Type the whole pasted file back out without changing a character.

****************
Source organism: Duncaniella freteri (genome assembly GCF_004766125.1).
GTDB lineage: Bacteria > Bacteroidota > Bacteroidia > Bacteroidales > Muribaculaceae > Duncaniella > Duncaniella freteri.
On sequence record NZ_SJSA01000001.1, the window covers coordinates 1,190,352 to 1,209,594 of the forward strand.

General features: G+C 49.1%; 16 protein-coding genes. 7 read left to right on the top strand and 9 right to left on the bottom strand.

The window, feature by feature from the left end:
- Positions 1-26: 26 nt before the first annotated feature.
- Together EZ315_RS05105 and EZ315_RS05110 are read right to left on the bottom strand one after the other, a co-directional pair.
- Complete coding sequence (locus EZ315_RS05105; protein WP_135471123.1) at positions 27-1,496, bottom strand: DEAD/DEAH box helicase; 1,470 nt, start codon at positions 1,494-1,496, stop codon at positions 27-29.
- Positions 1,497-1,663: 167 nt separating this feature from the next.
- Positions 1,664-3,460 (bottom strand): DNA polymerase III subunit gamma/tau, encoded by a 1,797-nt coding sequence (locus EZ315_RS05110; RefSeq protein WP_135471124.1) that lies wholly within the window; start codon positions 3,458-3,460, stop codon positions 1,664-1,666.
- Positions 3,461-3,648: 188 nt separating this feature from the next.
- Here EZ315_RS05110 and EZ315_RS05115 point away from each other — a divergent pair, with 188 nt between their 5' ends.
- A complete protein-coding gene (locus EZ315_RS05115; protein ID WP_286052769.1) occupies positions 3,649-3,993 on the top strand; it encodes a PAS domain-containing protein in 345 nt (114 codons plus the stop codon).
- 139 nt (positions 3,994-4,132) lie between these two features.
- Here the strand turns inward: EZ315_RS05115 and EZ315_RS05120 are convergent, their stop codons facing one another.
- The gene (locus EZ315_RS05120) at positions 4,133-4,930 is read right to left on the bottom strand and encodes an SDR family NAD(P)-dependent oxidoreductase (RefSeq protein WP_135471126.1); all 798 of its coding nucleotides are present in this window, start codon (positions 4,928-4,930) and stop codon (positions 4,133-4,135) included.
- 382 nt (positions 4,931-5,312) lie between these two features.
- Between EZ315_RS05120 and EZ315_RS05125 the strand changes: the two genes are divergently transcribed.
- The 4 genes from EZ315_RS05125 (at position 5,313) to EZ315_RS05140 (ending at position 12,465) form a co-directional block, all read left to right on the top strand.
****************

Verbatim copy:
Source organism: Duncaniella freteri (genome assembly GCF_004766125.1).
GTDB lineage: Bacteria > Bacteroidota > Bacteroidia > Bacteroidales > Muribaculaceae > Duncaniella > Duncaniella freteri.
On sequence record NZ_SJSA01000001.1, the window covers coordinates 1,190,352 to 1,209,594 of the forward strand.

General features: G+C 49.1%; 16 protein-coding genes. 7 read left to right on the top strand and 9 right to left on the bottom strand.

The window, feature by feature from the left end:
- Positions 1-26: 26 nt before the first annotated feature.
- Together EZ315_RS05105 and EZ315_RS05110 are read right to left on the bottom strand one after the other, a co-directional pair.
- Complete coding sequence (locus EZ315_RS05105; protein WP_135471123.1) at positions 27-1,496, bottom strand: DEAD/DEAH box helicase; 1,470 nt, start codon at positions 1,494-1,496, stop codon at positions 27-29.
- Positions 1,497-1,663: 167 nt separating this feature from the next.
- Positions 1,664-3,460 (bottom strand): DNA polymerase III subunit gamma/tau, encoded by a 1,797-nt coding sequence (locus EZ315_RS05110; RefSeq protein WP_135471124.1) that lies wholly within the window; start codon positions 3,458-3,460, stop codon positions 1,664-1,666.
- Positions 3,461-3,648: 188 nt separating this feature from the next.
- Here EZ315_RS05110 and EZ315_RS05115 point away from each other — a divergent pair, with 188 nt between their 5' ends.
- A complete protein-coding gene (locus EZ315_RS05115; protein ID WP_286052769.1) occupies positions 3,649-3,993 on the top strand; it encodes a PAS domain-containing protein in 345 nt (114 codons plus the stop codon).
- 139 nt (positions 3,994-4,132) lie between these two features.
- Here the strand turns inward: EZ315_RS05115 and EZ315_RS05120 are convergent, their stop codons facing one another.
- The gene (locus EZ315_RS05120) at positions 4,133-4,930 is read right to left on the bottom strand and encodes an SDR family NAD(P)-dependent oxidoreductase (RefSeq protein WP_135471126.1); all 798 of its coding nucleotides are present in this window, start codon (positions 4,928-4,930) and stop codon (positions 4,133-4,135) included.
- 382 nt (positions 4,931-5,312) lie between these two features.
- Between EZ315_RS05120 and EZ315_RS05125 the strand changes: the two genes are divergently transcribed.
- The 4 genes from EZ315_RS05125 (at position 5,313) to EZ315_RS05140 (ending at position 12,465) form a co-directional block, all read left to right on the top strand.